Working together to improve and secure public transport for the future


Local transport authorities in the North of England have pledged to work together to improve public transport and secure its future, at a major conference held in York.

Ten local councils came together to stage the Total Transport North Conference 2015, inviting bus operators and health and ambulance authorities along to discuss the importance of joining forces to make bus journeys more efficient and focused on the needs of passengers.

The value of sharing bus journeys, crossing council boundaries, and finding out what passengers need in order to mould transport around them, were just some of the issues highlighted.

The Under Secretary of State for Transport, Andrew Jones MP, was the keynote speaker at the conference, which was held at the National Railway Museum on October 23, and was chaired by East Riding of Yorkshire Council.

The Minister discussed the importance of the government’s Total Transport Scheme - which involves coordinating different forms of public transport in each area, such as buses to schools, hospitals and work - commissioned by different agencies and run by different operators ¬¬- in order to manage them better, make journeys more efficient and make the most of the funding each area receives, during challenging financial times.

The Minister told the conference: “We believe this integration might improve passenger transport in isolated communities by allocating existing resources more efficiently.

“That could entail, for example, combining conventional bus services or dial-a-ride with hospital transport. It’s meeting individual transport needs that’s important, not what’s written on the side of the vehicle.”

The 10 councils holding the conference are all part of the Total Transport Scheme: East Riding of Yorkshire Council, North Yorkshire County Council, North Lincolnshire Council, North East Lincolnshire Council, Lincolnshire County Council, Northumberland County Council, Durham County Council, Cheshire East Council, South Yorkshire Passenger Transport Executive and Transport for Greater Manchester.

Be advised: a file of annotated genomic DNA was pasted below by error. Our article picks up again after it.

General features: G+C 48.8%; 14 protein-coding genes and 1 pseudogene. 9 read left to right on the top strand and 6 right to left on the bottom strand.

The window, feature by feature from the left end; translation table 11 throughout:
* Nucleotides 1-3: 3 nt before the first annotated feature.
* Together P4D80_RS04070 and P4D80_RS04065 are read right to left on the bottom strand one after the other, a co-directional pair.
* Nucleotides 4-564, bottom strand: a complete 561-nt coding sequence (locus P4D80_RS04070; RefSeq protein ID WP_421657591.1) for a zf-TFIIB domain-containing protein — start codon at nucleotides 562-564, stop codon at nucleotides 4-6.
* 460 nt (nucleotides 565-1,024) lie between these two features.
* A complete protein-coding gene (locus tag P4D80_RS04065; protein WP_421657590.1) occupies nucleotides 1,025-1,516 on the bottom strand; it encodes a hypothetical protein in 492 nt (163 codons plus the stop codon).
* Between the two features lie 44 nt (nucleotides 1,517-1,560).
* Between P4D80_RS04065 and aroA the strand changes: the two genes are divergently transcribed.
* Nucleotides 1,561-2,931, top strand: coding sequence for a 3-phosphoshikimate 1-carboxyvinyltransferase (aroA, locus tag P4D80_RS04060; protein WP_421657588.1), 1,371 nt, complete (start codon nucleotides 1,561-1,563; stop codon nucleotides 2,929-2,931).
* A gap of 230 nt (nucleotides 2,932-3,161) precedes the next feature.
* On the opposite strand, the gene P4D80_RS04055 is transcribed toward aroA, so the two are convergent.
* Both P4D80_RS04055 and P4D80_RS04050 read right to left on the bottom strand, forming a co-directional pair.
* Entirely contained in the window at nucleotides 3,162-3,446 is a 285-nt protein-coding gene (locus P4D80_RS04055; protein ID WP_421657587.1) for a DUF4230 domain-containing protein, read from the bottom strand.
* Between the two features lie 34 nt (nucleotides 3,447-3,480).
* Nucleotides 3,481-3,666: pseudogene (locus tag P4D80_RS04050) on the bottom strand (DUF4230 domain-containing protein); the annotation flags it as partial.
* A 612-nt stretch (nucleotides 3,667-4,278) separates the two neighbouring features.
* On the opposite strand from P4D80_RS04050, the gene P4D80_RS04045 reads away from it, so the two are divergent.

All 10 authorities were successful in bidding for funding from the Department for Transport through its Total Transport Pilot Fund to improve transport links in more rural areas.

The Minister told the conference: “I am hugely encouraged by the way that local authorities and their stakeholders have embraced Total Transport up and down the country. This event is proof of that.

“Everyone here today needs to work collaboratively, sharing powers and resources. After all, you have a common aim – to provide people across the north with the improved transport services they need.”

The Minister also revealed that a Buses Bill, due before Parliament in the next few weeks, would help local authorities by giving them powers to franchise their local bus services and give all transport authorities access to new partnership powers.

Other improvement ideas discussed by delegates at the conference included gearing hospital clinics around geographical areas, relaxing the rules around data sharing between authorities to make working together easier, making better use of voluntary car schemes, and making Total Transport a one-stop shop so passengers can find all the information and services they need in one place.

They agreed that by working together, and working smarter, local authorities, bus operators, community transport operators, clinical commissioning groups (CCGs), ambulance trusts and other public bodies can share and joint-commission some of the services and resources to deliver residents cost effective services.

David Boden, East Riding of Yorkshire Council’s group manager for transportation services, chaired the event. He said: “I’m extremely pleased with how the conference went. More than 100 people attended which shows there’s a very strong will to move things forward.

“We all face challenging financial times, and they could possibly get worse, but we all have a passion for delivering public transport to local people.

“We would urge all partners including our ambulance and CCG (Clinical Commissioning Group) colleagues to work with us to make Total Transport work for everybody.”

Two representatives from the health services, Gill Bridgeland of NHS Gloucestershire CCG and Andy Jennings of NHS Wiltshire CCG, both spoke at the event about how Total Transport could work for everybody.

Under Secretary of State for NHS Productivity, Lord Prior, sent this message to delegates: “Total Transport is something both Trusts and commissioners should be actively considering with the local authority partners.

“The public will expect that the NHS strives to ensure it achieves value for money in everything it does and that includes transport services.

“I wish the Northern Group well in delivering innovative solutions for the public.”